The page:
Let’s take a 2,000 word blog post as an extreme example.
You can’t publish this blog post in the exact same form on your blog, Twitter, Instagram, Youtube, and LinkedIn.
If you wanted to post that article on Youtube, you would have to fundamentally change it and shoot a video around the same topic.
But even when the differences between platforms aren’t THAT big, it’s still a good idea to be familiar with the nuances of each of them.
For example, you have a 45-second video you want to post on Twitter and Instagram.
Technically, you could post the identical video on both platforms and not change a thing.
But if you added a short description on Twitter and a longer description on Instagram, the content would do better on each platform.
You would end up with two pieces of content that are seemingly identical.
And yet they would yield better results on their respective platform thanks to those little changes.
You could even add platform relevance if you started your posts with something as simple as “Hey, Instagram…” or “Hey, Twitter…”
Create comprehensive content
Comprehensiveness is another great quality of relevant content.
It’s always a good idea to cover a topic or a keyword from as many angles as possible.
When creating a piece of content, always try to provide your audience with everything they’ll need to know to solve their problem.
I don’t know about you, but I often catch myself going “A-ha!” when I learn something new in an article or a video on the topic I’m interested in.
This usually happens when the content creator attacks the problem from an angle I didn’t even think of.
In other words, they made a comprehensive piece of content.
Another great benefit of creating comprehensive content is that it usually ends up high in the SERPs if you also make it useful.
So, before starting to create the content, always check out what’s already out there and try to make your piece of content better.
This is what’s called The Skyscraper Technique.
Figuratively speaking, create content that towers over what your competitors are putting out there.
I go much more in depth on how to create comprehensive content in this article.
Create content that solves problems
People come to Google seeking solutions to their problems.
And Google does everything in its power to provide those solutions.
Be it advice on what lawn mower to buy, which shoes are trendy at the moment, or what you need to do to lose a couple of pounds.
Google simply can’t afford not to provide a solution to your problem.
Or you’ll start using a search engine that does.
This is why Google is trying hard to develop its search algorithm to be able to tell if your audience left satisfied with your content.
And the algorithm is getting more sophisticated at this task by the day.
Make problem solving your north star and your audience will thank you for it.
In turn, Google will reward you with even more eyeballs on your content.
SEO side of content relevance
Important: this part of the article is not a substitute for a comprehensive SEO guide.
I will only cover ideas that help your content be more relevant to both humans and search engines.
Creating relevant content for humans is not the only kind of relevance you can add to your content.
You can also make your content more relevant to search engines.
I’d like to mention three areas where you could be scoring points with both humans and search engines at the same time when it comes to content relevance.
What does search intent mean?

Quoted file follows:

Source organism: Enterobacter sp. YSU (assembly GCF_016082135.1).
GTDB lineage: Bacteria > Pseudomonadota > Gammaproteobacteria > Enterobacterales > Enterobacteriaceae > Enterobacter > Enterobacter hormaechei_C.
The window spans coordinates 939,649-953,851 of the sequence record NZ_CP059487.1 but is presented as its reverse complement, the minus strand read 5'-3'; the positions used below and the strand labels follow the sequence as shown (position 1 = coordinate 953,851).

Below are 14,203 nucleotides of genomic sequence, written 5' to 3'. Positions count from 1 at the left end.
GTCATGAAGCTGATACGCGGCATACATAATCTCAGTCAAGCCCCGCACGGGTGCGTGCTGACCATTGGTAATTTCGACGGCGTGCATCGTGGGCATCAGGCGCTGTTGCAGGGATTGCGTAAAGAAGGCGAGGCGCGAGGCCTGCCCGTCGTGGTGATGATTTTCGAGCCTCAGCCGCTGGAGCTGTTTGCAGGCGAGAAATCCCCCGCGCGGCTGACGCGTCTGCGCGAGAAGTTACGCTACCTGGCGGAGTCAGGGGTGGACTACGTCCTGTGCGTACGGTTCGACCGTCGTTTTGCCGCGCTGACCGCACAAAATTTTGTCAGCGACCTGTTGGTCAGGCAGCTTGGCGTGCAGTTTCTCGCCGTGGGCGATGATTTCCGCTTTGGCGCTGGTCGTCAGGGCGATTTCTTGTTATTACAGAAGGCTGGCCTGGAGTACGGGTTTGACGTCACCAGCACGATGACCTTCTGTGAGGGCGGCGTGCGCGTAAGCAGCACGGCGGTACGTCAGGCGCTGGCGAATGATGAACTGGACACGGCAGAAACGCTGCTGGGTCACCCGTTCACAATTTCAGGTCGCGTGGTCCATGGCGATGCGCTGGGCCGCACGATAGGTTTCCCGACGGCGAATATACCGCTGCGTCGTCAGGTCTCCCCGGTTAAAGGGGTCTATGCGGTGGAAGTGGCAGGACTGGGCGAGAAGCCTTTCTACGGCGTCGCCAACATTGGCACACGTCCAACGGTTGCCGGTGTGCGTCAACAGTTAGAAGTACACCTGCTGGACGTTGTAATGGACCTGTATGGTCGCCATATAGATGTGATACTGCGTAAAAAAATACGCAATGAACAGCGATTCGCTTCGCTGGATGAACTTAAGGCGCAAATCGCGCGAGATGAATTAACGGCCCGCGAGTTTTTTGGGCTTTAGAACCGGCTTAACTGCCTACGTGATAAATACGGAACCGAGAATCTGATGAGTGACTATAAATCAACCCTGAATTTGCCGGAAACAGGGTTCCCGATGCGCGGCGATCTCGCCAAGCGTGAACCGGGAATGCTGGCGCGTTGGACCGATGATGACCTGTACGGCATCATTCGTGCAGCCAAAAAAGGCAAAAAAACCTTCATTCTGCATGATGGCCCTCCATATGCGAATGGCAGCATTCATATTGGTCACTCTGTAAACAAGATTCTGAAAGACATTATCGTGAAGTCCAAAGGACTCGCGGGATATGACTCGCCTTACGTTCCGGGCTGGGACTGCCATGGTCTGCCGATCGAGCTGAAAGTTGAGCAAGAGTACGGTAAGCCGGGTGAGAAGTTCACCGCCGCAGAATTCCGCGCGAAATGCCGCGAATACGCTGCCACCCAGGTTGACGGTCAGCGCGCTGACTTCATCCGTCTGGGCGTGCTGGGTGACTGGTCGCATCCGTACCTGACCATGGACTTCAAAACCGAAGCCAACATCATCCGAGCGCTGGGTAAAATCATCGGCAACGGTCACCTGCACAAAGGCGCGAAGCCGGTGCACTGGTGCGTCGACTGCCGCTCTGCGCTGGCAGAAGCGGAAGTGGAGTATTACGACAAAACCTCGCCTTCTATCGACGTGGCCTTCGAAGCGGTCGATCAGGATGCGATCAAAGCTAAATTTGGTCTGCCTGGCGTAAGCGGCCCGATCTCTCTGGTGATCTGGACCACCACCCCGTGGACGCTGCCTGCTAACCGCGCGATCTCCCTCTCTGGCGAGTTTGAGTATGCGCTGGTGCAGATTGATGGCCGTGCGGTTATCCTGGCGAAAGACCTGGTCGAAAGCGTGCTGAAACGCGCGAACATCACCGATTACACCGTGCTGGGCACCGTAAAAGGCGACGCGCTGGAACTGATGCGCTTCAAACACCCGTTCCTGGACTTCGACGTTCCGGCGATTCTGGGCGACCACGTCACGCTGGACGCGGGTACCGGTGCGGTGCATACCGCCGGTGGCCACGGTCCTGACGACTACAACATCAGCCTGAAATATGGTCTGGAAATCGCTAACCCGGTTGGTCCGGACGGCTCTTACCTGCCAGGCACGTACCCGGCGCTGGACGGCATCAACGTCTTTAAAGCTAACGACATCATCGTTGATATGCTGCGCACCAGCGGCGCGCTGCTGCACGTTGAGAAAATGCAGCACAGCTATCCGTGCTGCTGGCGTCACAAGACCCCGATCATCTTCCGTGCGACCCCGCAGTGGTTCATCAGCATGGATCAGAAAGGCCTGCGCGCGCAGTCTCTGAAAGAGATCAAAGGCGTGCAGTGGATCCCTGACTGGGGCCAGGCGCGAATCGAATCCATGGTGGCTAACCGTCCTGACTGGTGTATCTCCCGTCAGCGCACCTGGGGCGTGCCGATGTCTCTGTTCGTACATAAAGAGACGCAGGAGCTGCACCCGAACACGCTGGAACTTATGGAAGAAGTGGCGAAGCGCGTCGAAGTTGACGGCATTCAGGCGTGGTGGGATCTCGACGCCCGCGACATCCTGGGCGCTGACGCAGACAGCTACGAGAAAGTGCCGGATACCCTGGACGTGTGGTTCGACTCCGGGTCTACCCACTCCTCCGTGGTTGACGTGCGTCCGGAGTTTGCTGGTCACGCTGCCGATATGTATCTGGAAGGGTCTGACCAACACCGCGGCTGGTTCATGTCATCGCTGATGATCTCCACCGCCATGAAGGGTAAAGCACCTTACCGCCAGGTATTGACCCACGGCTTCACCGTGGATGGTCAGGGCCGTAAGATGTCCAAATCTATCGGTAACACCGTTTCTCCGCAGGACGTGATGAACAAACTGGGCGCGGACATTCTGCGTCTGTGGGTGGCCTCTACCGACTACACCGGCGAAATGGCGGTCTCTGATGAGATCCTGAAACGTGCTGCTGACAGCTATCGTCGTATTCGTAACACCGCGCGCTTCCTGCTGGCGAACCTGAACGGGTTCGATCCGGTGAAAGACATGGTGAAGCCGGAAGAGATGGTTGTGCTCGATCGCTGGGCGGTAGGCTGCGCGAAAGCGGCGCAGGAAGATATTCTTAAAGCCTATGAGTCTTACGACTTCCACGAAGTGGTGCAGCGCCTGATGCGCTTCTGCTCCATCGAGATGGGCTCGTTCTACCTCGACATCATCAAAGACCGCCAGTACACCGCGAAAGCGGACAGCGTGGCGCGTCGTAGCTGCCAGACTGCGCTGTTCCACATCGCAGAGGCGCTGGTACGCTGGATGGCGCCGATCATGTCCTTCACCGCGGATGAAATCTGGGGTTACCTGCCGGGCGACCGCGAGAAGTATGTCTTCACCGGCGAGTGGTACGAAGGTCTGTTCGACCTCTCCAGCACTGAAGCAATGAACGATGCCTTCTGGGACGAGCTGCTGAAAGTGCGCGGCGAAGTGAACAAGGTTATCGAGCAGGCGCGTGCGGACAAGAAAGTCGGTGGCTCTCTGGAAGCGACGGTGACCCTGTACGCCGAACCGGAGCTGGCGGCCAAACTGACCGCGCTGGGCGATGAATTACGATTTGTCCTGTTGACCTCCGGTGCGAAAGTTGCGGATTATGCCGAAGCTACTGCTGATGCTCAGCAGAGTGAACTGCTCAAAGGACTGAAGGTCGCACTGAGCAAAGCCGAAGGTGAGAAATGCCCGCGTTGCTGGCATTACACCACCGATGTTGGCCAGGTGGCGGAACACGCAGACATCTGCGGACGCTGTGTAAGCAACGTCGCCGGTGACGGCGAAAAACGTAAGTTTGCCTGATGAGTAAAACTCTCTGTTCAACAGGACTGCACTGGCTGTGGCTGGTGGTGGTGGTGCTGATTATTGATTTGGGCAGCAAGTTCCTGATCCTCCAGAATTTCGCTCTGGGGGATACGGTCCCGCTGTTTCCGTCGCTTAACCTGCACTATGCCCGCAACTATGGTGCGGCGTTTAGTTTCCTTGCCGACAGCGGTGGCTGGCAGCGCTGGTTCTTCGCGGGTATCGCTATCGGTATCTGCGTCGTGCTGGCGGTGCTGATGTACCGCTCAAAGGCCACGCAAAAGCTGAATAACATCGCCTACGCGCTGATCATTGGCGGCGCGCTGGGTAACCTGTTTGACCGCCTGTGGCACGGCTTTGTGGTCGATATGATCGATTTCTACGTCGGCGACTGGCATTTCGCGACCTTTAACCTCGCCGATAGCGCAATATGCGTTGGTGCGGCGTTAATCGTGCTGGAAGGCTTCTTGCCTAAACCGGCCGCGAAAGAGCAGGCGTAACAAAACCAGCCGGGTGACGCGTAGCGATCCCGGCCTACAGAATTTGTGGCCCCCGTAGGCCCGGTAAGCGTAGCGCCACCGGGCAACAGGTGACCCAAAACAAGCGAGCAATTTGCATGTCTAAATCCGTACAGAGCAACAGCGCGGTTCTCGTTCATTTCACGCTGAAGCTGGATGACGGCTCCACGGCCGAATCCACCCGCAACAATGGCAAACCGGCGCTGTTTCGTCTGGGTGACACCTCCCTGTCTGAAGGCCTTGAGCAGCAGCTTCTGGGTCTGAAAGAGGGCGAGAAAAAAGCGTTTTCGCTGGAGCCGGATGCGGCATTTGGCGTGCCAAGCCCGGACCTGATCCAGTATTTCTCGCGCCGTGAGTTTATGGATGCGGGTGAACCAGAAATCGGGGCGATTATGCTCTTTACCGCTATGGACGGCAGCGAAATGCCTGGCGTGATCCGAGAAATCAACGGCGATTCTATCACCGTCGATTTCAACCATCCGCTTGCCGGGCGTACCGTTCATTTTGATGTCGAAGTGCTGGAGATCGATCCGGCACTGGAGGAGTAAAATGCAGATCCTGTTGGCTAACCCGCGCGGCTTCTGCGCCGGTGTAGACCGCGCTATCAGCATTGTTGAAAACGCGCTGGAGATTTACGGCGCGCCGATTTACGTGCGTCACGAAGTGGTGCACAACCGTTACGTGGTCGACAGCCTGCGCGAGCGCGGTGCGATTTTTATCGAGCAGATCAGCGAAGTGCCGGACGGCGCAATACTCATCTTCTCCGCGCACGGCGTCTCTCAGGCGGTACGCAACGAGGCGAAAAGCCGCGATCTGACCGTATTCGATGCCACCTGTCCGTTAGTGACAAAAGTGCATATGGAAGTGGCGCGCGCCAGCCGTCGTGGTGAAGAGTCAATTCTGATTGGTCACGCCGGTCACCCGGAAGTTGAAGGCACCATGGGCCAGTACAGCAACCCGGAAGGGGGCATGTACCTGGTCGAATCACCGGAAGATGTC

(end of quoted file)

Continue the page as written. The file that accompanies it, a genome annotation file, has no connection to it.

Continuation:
Basically, if you type something like “keto dessert recipe” into Google, you will notice that virtually all of the top results are recipe lists.
This means that searchers that type “keto dessert recipe” into Google are looking for keto dessert recipe suggestions.
To write an article on what makes a dessert recipe ketogenic would be to miss the search intent.
Even if you write a masterpiece and explained exactly what makes a dessert recipe ketogenic, your article would rank high for this keyword.
Because the algorithm knows that an article on this keyword would not do well if it doesn’t have a list of recipe suggestions in it.
You have to consider your competition when creating content.
Odds are, the search engines will simply not push your content on short-tail keywords to the top of the SERPs if there’s a lot of competition.
Especially if your website domain or the content piece itself is new, or both.
To give your content a better fighting chance on the SERPs, you should look into creating content on the long-tail keywords.
Luckily, long-tail keywords lend themselves perfectly when it comes to creating relevant content for your audience and search engines too.
They allow you to get deeper into the subject and tackle real problems.
And tackling real problems enables you to talk about the solutions to those problems.
In other words, mention products and monetize your content in an organic way.
To find those long-tail keyword opportunities, you will have to do keyword research.
Images and videos
Using relevant images and videos in your content is invaluable.
To realize how much people like multimedia content, just think of the social media platforms and how they evolved.
There’s not a single successful platform out there that’s only one-dimensional when it comes to media it allows you to display.
Twitter only used to allow 140-character written word posts back in the day.
Now, you can not only post longer tweets, but you can also have both images and videos accompany those tweets.
Instagram, on the other hand, has become a platform where posts with longer descriptions actually work.
Written word does well on an image and video-centric content platform.
When it comes to blogging, Google actually hardly ever promotes content that doesn’t have at least images in it.
And adding video content to your blog posts positively impacts many direct and indirect ranking factors like dwell time, average session time, bounce rate, etc.
Relevant content marketing is taking content marketing and adding an extra step towards providing value to your audience.
Regardless of format or platform, you can always make your content more relevant by making it consumer-centric and value-driven.
Remember, it’s all about your audience.
Make them happy and connect them with solutions to their problems and good things will happen for your business.